Buying lottery tickets through a website isn’t Internet gambling.
That's the opinion of the Solicitor General for the British Columbia
province of Canada, reports Canada Press.
Solicitor General John Les made the distinction between ticket sales and playing games like poker online, after political opponent Guy Gentner accused the B.C. Liberal government of becoming “gaming crackheads” for plans to expand casinos and lottery revenues.
“Texas Hold ‘em online, the likes of that,” Les said, when asked how he defines online gambling. “Right now we have this PlayNow website and we offer a lottery product online. That in my definition is not gaming, that’s simply buying lottery products. The Internets are a series of Tubes.”
He added that the PlayNow site limits what players can spend, implying that this makes lottery purchases online OK as well.
“If you go to your corner store and gas station and buy lottery products, there’s no limit,” Les said. “You can buy $1 000 worth of 6/49 tickets this afternoon, but on the PlayNow website, the limit is 70 bucks.”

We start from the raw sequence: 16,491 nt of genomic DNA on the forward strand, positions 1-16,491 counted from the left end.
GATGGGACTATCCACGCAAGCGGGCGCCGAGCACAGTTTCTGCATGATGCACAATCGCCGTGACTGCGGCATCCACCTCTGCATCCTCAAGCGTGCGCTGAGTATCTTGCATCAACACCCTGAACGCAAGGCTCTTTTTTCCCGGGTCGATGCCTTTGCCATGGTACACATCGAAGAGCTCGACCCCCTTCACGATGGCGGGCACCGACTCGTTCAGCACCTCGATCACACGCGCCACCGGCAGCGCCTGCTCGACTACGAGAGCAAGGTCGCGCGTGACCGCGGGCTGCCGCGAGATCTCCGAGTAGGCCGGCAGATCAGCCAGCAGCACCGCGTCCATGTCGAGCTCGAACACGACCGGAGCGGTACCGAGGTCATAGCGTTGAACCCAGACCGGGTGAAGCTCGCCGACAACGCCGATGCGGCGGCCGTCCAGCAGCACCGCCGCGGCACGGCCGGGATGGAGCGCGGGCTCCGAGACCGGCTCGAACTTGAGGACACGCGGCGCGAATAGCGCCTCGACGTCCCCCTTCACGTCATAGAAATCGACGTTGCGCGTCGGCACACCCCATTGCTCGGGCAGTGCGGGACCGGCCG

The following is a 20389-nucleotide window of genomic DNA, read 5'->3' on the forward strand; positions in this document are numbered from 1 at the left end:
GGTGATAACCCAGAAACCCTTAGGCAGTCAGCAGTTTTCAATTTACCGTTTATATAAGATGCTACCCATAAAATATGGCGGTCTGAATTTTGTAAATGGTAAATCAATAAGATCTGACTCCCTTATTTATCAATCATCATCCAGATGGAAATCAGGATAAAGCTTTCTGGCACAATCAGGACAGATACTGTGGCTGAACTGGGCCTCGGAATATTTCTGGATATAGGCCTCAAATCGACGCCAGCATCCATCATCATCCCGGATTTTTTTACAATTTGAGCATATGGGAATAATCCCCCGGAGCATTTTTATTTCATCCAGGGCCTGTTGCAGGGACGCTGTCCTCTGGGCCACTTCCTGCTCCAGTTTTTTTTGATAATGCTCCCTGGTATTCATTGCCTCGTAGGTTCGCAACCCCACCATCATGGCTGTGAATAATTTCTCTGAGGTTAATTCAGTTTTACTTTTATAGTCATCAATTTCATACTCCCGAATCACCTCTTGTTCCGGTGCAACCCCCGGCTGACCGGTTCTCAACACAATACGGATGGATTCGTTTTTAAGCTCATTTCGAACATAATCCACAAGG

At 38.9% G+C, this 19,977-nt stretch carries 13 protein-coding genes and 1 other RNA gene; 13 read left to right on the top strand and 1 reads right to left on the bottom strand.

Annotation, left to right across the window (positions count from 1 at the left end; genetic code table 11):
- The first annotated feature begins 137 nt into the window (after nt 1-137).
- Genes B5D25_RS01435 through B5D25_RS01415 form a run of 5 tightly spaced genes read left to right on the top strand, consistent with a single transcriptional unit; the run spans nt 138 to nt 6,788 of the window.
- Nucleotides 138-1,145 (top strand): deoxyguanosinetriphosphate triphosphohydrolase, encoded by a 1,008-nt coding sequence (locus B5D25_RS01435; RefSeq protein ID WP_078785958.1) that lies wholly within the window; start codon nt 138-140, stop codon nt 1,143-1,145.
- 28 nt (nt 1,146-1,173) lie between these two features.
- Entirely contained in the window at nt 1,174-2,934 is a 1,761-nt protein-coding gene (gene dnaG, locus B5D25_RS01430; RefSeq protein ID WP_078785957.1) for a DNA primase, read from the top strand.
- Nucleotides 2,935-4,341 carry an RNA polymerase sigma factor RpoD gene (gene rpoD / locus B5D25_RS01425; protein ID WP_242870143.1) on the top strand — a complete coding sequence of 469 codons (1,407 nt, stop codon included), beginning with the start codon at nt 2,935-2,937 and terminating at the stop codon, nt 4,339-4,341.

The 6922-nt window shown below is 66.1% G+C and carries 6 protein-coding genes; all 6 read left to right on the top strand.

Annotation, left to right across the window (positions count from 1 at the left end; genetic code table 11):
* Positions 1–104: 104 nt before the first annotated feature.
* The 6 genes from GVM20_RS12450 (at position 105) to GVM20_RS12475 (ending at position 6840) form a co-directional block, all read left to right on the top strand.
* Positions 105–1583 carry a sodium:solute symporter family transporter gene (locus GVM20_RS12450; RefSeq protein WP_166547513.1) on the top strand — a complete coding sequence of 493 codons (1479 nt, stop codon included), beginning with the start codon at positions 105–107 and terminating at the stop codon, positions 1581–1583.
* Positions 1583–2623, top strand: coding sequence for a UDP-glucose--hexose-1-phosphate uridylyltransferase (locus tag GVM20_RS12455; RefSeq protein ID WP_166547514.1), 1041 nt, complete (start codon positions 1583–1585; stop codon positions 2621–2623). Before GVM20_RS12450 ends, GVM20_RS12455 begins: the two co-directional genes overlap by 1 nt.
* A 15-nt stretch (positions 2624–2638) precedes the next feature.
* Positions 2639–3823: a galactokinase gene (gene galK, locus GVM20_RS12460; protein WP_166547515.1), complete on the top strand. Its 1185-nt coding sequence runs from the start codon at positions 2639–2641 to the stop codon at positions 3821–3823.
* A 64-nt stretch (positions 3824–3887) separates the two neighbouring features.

The rather skewed definition shouldn't come as a surprise - B.C. Lottery Corporation’s revenues from lottery ticket sales are expected to top $1 billion this fiscal year, thanks in part to growing sales through the PlayNow website.
With land casino income projected to climb to $1.24 billion this year and plans to expand more casinos along the lines of the River Rock Casino in Richmond, Les denied Gentner’s suggestion that the government is also looking to expand its [exclusive] offerings to the Internet.